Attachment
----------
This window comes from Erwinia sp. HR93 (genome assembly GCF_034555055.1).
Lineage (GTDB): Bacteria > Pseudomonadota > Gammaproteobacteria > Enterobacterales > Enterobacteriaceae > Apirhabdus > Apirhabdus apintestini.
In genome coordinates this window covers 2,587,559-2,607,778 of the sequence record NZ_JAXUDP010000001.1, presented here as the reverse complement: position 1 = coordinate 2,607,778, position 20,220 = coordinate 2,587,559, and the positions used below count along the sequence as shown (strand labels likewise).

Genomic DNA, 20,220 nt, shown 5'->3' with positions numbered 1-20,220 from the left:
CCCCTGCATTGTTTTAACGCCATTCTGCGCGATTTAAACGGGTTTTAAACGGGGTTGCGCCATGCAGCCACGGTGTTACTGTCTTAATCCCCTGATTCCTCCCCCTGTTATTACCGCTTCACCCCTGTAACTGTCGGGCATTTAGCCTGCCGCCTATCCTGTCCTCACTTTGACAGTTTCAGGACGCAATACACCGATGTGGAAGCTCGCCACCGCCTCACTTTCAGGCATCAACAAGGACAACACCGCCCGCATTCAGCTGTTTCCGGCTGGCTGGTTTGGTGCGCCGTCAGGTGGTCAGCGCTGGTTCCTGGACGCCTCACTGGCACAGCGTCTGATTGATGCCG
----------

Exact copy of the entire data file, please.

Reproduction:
This window comes from Erwinia sp. HR93 (genome assembly GCF_034555055.1).
Lineage (GTDB): Bacteria > Pseudomonadota > Gammaproteobacteria > Enterobacterales > Enterobacteriaceae > Apirhabdus > Apirhabdus apintestini.
In genome coordinates this window covers 2,587,559-2,607,778 of the sequence record NZ_JAXUDP010000001.1, presented here as the reverse complement: position 1 = coordinate 2,607,778, position 20,220 = coordinate 2,587,559, and the positions used below count along the sequence as shown (strand labels likewise).

Genomic DNA, 20,220 nt, shown 5'->3' with positions numbered 1-20,220 from the left:
CCCCTGCATTGTTTTAACGCCATTCTGCGCGATTTAAACGGGTTTTAAACGGGGTTGCGCCATGCAGCCACGGTGTTACTGTCTTAATCCCCTGATTCCTCCCCCTGTTATTACCGCTTCACCCCTGTAACTGTCGGGCATTTAGCCTGCCGCCTATCCTGTCCTCACTTTGACAGTTTCAGGACGCAATACACCGATGTGGAAGCTCGCCACCGCCTCACTTTCAGGCATCAACAAGGACAACACCGCCCGCATTCAGCTGTTTCCGGCTGGCTGGTTTGGTGCGCCGTCAGGTGGTCAGCGCTGGTTCCTGGACGCCTCACTGGCACAGCGTCTGATTGATGCCG